So, with active voice and getting the character involved in an active way, I think I have a good start to the first chapter. Well, the first scene, anyway. There are twenty-four chapters to go through now, and here you get a little insight into my writing process. Not to mention getting a preview of the opening lines. Hope you are intrigued.

Keep writing.

 

Short Fiction

Short Fiction

Writing short fiction helps you develop your craft. You learn the structure of a story, how to develop a character, and how to keep a story focused. A short story is usually between 3,000 and 7,500 words. Of course, this depends on your market. Some print and online magazines have their own ideas on short story length and the lengths can vary widely.

On this blog, I’ve posted a short-short story and a short story (See Amy’s Lesson and The Gift). These are not sellable, stand-alone stories that would be picked up by a print or online magazine. I wrote them to help bridge the gap between Nasty Leftovers and the third installment of the Spirit Missions series (in progress) and provide some seasonal stories.

Sometimes, you have to write something short to help develop something longer. Those two short pieces helped me set the stage for the third novel, and helped mature the characters a little. From Sudden Mission to this third novel, the main characters Paul and Amy go from age 14 to almost 18. What happens in the third book needs older characters to make the action and events more believable.

I have other, unrelated short fiction, including one published (New Kid in Neo-Opsis Science Fiction Magazine). Another story I think is promising, but it’s out to a market that doesn’t seem viable any more. I may withdraw and move on.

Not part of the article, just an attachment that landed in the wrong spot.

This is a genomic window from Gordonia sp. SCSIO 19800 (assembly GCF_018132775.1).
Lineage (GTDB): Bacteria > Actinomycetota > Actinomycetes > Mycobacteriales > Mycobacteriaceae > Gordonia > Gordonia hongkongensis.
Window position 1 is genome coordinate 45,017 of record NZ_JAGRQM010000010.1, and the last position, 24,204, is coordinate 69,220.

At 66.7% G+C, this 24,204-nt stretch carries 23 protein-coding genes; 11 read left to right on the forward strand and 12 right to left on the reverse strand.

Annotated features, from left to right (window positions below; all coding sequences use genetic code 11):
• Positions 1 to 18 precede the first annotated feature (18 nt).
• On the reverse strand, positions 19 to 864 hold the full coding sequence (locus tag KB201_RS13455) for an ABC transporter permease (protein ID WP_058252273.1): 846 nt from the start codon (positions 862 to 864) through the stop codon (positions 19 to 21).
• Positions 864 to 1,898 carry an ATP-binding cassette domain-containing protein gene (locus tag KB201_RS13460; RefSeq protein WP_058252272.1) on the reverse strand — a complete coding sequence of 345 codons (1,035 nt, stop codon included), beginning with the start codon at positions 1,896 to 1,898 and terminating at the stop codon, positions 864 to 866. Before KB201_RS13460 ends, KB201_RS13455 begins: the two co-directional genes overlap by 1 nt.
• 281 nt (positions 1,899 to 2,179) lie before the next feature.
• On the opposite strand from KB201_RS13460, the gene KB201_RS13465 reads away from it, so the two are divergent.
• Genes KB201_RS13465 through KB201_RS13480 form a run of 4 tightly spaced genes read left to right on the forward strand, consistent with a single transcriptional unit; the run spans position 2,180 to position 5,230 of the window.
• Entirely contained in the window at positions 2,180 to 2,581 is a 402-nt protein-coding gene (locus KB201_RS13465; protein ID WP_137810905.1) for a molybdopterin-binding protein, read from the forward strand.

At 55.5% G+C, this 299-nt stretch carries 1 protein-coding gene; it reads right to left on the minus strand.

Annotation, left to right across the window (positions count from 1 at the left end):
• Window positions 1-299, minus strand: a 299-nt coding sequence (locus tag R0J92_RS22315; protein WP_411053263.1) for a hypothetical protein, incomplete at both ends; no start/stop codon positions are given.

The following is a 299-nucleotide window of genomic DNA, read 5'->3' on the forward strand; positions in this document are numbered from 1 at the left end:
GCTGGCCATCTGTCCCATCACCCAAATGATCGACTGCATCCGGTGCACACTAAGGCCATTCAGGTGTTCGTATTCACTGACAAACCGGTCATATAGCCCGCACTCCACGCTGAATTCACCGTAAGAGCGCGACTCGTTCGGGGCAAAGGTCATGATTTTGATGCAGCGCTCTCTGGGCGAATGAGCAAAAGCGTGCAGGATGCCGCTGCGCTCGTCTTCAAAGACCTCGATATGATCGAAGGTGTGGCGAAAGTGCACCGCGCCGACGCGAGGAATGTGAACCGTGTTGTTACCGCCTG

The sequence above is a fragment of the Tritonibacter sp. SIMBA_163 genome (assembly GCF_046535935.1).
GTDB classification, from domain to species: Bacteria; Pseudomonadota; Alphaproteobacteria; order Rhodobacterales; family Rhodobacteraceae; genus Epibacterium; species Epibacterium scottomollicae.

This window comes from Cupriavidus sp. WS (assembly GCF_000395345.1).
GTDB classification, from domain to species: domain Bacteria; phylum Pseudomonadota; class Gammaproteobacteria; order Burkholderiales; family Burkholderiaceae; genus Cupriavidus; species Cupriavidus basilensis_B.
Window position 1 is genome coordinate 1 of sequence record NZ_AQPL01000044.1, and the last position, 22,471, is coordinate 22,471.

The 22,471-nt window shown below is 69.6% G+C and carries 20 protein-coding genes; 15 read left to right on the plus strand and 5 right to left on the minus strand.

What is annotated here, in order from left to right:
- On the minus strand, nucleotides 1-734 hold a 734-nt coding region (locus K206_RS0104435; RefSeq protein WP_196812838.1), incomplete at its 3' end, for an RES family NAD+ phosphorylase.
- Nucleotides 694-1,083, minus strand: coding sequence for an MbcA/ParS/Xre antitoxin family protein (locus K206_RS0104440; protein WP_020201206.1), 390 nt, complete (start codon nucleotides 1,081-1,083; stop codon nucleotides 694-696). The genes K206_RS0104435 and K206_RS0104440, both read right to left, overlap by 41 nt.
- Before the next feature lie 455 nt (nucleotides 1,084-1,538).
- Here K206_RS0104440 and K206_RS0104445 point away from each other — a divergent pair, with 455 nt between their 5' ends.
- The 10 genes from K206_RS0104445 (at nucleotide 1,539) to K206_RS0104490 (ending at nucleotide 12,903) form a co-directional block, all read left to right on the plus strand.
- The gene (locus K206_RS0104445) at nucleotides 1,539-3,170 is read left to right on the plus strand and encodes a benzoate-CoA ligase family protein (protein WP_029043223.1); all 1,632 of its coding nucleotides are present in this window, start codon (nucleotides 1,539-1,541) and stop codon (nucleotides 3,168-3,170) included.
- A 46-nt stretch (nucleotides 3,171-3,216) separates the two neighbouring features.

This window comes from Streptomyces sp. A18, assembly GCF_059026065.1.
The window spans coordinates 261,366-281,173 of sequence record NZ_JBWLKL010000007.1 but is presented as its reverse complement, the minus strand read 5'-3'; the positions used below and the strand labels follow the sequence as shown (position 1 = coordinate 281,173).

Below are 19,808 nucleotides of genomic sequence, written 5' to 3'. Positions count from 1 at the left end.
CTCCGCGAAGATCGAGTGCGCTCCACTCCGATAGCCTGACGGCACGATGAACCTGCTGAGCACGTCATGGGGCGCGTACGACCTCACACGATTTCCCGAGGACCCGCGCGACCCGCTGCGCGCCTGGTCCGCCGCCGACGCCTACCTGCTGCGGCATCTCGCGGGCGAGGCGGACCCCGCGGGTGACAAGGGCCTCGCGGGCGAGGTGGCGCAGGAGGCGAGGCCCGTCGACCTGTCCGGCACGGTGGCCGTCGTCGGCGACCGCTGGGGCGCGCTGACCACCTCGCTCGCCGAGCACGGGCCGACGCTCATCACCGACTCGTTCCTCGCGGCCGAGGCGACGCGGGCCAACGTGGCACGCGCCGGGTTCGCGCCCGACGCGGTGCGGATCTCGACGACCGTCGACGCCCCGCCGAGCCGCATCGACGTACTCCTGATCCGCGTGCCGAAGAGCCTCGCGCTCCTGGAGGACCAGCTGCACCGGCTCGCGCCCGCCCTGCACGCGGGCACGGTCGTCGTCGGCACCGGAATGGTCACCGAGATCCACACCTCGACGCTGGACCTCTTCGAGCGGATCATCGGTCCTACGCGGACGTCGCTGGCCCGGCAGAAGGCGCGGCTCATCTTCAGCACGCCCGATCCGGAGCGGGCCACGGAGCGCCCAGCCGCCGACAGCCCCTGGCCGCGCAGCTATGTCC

Strengths

That’s another strength of short fiction. There is a huge market for it, but it is competitive. Write your short fiction, get some beta-readers for it if that helps, and submit to appropriate markets. And, keep submitting. When you get a rejection, don’t take it personally. Look the story over, make any edits or corrections that seem right, and send it back out. One rejection is not a judgement on your story or the quality of your writing. It just means that whoever screened the submissions didn’t think your story fit their needs. Move on.

You get two things from this: 1) thick skin from dealing with rejection and criticism; 2) practice. Keep writing those short pieces. Keep submitting them. The more you write, the better you get. One day, you’ll get a response that has constructive criticism. That’s a good thing. Eventually, you’ll get an offer to publish one of those short pieces. New Kid cleared the bar, and at an award-winning small magazine. But it had been around the market for about a year and collected several rejections before acceptance.

Short fiction is hard work, though. Harder than longer work, like novels. Keep your language precise. Keep your descriptions spare. And, you have to hit the reader with a strong story line. Granted, that helps a novel, too. But, you hone the craft in the short pieces.

I know I spend more time on the three-to-five thousand words of a short story as opposed to the 60+ thousand words of a novel. I play with point of view and voice. First person seems to fit short fiction better. I rewrite the drafts more, edit between submissions, spend more time re-reading it and analyzing it. It’s all part of the process.

Go on, write that short story. Write several. It’s good practice.

Keep writing.